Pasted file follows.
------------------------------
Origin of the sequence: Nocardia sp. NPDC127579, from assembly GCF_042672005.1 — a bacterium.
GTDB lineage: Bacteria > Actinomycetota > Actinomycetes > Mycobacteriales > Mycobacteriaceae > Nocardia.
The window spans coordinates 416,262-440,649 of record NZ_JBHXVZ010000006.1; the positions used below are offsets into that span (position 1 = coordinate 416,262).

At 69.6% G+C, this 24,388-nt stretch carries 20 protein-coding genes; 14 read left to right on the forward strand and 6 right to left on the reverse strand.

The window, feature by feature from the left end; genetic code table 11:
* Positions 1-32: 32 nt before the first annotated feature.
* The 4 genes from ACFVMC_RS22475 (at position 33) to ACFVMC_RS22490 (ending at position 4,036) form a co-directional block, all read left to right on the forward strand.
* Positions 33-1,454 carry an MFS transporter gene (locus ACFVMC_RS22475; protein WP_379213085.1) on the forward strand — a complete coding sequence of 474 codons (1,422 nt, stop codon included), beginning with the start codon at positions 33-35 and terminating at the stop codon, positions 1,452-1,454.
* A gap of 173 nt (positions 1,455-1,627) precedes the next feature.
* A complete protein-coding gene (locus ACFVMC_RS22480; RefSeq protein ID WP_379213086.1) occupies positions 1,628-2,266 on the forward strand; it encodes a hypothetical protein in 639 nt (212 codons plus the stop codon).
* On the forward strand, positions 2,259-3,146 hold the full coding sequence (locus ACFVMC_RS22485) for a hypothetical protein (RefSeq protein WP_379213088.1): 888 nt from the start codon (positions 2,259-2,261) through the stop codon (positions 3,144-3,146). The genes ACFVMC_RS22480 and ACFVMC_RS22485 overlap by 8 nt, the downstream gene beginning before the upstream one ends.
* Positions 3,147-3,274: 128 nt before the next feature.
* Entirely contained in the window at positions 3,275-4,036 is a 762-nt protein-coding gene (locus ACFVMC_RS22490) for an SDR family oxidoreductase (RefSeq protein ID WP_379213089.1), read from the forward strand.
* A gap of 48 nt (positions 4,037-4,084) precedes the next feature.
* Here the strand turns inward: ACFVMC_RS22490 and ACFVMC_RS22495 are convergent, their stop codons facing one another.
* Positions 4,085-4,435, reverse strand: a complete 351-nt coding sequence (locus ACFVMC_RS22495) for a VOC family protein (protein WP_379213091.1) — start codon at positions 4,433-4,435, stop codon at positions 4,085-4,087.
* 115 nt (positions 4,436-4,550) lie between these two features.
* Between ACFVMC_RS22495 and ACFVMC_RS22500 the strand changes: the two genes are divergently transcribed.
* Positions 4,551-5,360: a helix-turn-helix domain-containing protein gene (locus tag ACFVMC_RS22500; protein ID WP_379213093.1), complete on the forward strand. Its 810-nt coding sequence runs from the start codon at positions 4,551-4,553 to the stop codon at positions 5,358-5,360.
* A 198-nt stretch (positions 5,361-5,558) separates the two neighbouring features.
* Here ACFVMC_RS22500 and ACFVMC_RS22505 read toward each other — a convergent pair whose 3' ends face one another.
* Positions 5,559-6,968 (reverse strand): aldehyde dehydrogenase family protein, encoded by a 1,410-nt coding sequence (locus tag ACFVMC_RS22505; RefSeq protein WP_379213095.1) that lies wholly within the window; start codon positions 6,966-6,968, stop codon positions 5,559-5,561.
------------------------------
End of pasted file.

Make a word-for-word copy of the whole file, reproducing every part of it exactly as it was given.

Origin of the sequence: Nocardia sp. NPDC127579, from assembly GCF_042672005.1 — a bacterium.
GTDB lineage: Bacteria > Actinomycetota > Actinomycetes > Mycobacteriales > Mycobacteriaceae > Nocardia.
The window spans coordinates 416,262-440,649 of record NZ_JBHXVZ010000006.1; the positions used below are offsets into that span (position 1 = coordinate 416,262).

At 69.6% G+C, this 24,388-nt stretch carries 20 protein-coding genes; 14 read left to right on the forward strand and 6 right to left on the reverse strand.

The window, feature by feature from the left end; genetic code table 11:
* Positions 1-32: 32 nt before the first annotated feature.
* The 4 genes from ACFVMC_RS22475 (at position 33) to ACFVMC_RS22490 (ending at position 4,036) form a co-directional block, all read left to right on the forward strand.
* Positions 33-1,454 carry an MFS transporter gene (locus ACFVMC_RS22475; protein WP_379213085.1) on the forward strand — a complete coding sequence of 474 codons (1,422 nt, stop codon included), beginning with the start codon at positions 33-35 and terminating at the stop codon, positions 1,452-1,454.
* A gap of 173 nt (positions 1,455-1,627) precedes the next feature.
* A complete protein-coding gene (locus ACFVMC_RS22480; RefSeq protein ID WP_379213086.1) occupies positions 1,628-2,266 on the forward strand; it encodes a hypothetical protein in 639 nt (212 codons plus the stop codon).
* On the forward strand, positions 2,259-3,146 hold the full coding sequence (locus ACFVMC_RS22485) for a hypothetical protein (RefSeq protein WP_379213088.1): 888 nt from the start codon (positions 2,259-2,261) through the stop codon (positions 3,144-3,146). The genes ACFVMC_RS22480 and ACFVMC_RS22485 overlap by 8 nt, the downstream gene beginning before the upstream one ends.
* Positions 3,147-3,274: 128 nt before the next feature.
* Entirely contained in the window at positions 3,275-4,036 is a 762-nt protein-coding gene (locus ACFVMC_RS22490) for an SDR family oxidoreductase (RefSeq protein ID WP_379213089.1), read from the forward strand.
* A gap of 48 nt (positions 4,037-4,084) precedes the next feature.
* Here the strand turns inward: ACFVMC_RS22490 and ACFVMC_RS22495 are convergent, their stop codons facing one another.
* Positions 4,085-4,435, reverse strand: a complete 351-nt coding sequence (locus ACFVMC_RS22495) for a VOC family protein (protein WP_379213091.1) — start codon at positions 4,433-4,435, stop codon at positions 4,085-4,087.
* 115 nt (positions 4,436-4,550) lie between these two features.
* Between ACFVMC_RS22495 and ACFVMC_RS22500 the strand changes: the two genes are divergently transcribed.
* Positions 4,551-5,360: a helix-turn-helix domain-containing protein gene (locus tag ACFVMC_RS22500; protein ID WP_379213093.1), complete on the forward strand. Its 810-nt coding sequence runs from the start codon at positions 4,551-4,553 to the stop codon at positions 5,358-5,360.
* A 198-nt stretch (positions 5,361-5,558) separates the two neighbouring features.
* Here ACFVMC_RS22500 and ACFVMC_RS22505 read toward each other — a convergent pair whose 3' ends face one another.
* Positions 5,559-6,968 (reverse strand): aldehyde dehydrogenase family protein, encoded by a 1,410-nt coding sequence (locus tag ACFVMC_RS22505; RefSeq protein WP_379213095.1) that lies wholly within the window; start codon positions 6,966-6,968, stop codon positions 5,559-5,561.